Abstract:
For a tropical prevariety in ${R}^n$ given by a system of $k$ tropical polynomials in $n$ variables with degrees at most $d$, we prove that its number of connected components is less than ${k+7n-1 \choose 3n} \cdot \frac{d^{3n}}{k+n+1}$. On a number of $0$-dimensional connected components a better bound ${k+4n \choose 3n} \cdot \frac{d^n}{k+n+1}$ is obtained, which extends the Bezout bound due to B.~Sturmfels from the the case $k=n$ to an arbitrary $k\ge n$. Also we show that the latter bound is close to sharp, in particular, the number of connected components can depend on $k$.

Abstract:
We prove a double-exponential upper bound on the degree and on the complexity of constructing a Janet basis of a $D$-module. This generalizes a well known bound on the complexity of a Gr\"obner basis of a module over the algebra of polynomials. We would like to emphasize that the obtained bound can not be immediately deduced from the commutative case.

Abstract:
We propose a new homomorphic public-key cryptosystem over arbitrary nonidentity finite group based on the difficulty of the membership problem for groups of integer matrices. Besides, a homomorphic cryptosystem is designed for the first time over finite commutative rings.

Abstract:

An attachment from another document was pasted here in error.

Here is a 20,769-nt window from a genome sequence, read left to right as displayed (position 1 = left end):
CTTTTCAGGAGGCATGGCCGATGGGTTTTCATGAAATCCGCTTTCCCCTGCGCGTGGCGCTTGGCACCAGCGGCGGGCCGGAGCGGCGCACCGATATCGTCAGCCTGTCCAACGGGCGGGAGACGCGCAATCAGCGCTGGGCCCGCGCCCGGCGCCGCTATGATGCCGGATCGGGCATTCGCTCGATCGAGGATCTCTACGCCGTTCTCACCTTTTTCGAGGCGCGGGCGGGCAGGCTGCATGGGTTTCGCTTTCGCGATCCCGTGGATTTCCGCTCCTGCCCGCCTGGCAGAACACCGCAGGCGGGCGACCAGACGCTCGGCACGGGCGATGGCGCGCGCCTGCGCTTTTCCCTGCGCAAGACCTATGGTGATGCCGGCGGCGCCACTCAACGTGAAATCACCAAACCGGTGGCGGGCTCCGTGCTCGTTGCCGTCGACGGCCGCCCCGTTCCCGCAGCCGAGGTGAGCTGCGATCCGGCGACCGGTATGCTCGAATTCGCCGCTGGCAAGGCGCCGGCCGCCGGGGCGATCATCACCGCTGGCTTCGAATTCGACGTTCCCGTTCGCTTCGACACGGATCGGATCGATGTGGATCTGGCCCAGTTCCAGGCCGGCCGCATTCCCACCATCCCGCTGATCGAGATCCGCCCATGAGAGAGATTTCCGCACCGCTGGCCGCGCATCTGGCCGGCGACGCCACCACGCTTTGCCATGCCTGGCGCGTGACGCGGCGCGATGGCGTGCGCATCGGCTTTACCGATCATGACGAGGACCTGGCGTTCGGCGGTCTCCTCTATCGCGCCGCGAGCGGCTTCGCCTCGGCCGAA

We show that some problems in information security can be solved without using one-way functions. The latter are usually regarded as a central concept of cryptography, but the very existence of one-way functions depends on difficult conjectures in complexity theory, most notably on the notorious "$P \ne NP$" conjecture. In this paper, we suggest protocols for secure computation of the sum, product, and some other functions, without using any one-way functions. A new input that we offer here is that, in contrast with other proposals, we conceal "intermediate results" of a computation. For example, when we compute the sum of $k$ numbers, only the final result is known to the parties; partial sums are not known to anybody. Other applications of our method include voting/rating over insecure channels and a rather elegant and efficient solution of Yao's "millionaires' problem". Then, while it is fairly obvious that a secure (bit) commitment between two parties is impossible without a one-way function, we show that it is possible if the number of parties is at least 3. We also show how our (bit) commitment scheme for 3 parties can be used to arrange an unconditionally secure (bit) commitment between just two parties if they use a "dummy" (e.g., a computer) as the third party. We explain how our concept of a "dummy" is different from a well-known concept of a "trusted third party". We also suggest a protocol, without using a one-way function, for "mental poker", i.e., a fair card dealing (and playing) over distance. We also propose a secret sharing scheme where an advantage over Shamir's and other known secret sharing schemes is that nobody, including the dealer, ends up knowing the shares owned by any particular player. It should be mentioned that computational cost of our protocols is negligible to the point that all of them can be executed without a computer.